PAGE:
The Daily Clintonian from Clinton, Indiana on December 12, 1944 · Page 4
Get access to this page with a Free Trial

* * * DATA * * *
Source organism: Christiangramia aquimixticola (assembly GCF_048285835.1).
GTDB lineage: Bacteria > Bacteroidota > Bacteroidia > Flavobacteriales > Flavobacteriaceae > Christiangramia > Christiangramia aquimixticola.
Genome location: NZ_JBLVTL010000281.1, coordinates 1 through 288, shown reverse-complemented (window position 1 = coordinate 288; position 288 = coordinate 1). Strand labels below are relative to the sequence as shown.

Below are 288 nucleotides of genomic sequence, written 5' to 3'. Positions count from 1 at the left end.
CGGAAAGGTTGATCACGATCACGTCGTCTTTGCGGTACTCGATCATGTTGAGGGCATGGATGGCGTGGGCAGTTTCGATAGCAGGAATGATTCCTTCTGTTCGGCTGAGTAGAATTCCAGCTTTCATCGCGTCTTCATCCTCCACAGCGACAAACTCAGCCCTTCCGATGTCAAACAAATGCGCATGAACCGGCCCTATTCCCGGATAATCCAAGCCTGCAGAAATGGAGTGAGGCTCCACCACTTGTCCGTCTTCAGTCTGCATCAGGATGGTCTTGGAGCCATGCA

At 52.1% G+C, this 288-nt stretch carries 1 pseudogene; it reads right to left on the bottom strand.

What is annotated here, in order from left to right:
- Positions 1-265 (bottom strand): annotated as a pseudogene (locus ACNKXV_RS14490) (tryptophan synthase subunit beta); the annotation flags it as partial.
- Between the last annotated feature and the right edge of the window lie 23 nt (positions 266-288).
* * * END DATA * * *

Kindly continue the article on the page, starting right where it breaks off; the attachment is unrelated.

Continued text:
Click to view larger version

The Daily Clintonian from Clinton, Indiana · Page 4

Clinton, Indiana
Issue Date:
Tuesday, December 12, 1944
Page 4
Start Free Trial

Page 4 article text (OCR)